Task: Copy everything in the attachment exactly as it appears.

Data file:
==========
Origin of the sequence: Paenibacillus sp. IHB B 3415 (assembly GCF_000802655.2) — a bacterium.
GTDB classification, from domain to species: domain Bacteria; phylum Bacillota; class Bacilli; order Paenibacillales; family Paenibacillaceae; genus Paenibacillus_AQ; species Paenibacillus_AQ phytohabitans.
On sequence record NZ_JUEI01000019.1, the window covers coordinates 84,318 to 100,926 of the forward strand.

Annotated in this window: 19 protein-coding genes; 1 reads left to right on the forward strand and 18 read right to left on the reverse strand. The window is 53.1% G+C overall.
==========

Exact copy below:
Origin of the sequence: Paenibacillus sp. IHB B 3415 (assembly GCF_000802655.2) — a bacterium.
GTDB classification, from domain to species: domain Bacteria; phylum Bacillota; class Bacilli; order Paenibacillales; family Paenibacillaceae; genus Paenibacillus_AQ; species Paenibacillus_AQ phytohabitans.
On sequence record NZ_JUEI01000019.1, the window covers coordinates 84,318 to 100,926 of the forward strand.

Annotated in this window: 19 protein-coding genes; 1 reads left to right on the forward strand and 18 read right to left on the reverse strand. The window is 53.1% G+C overall.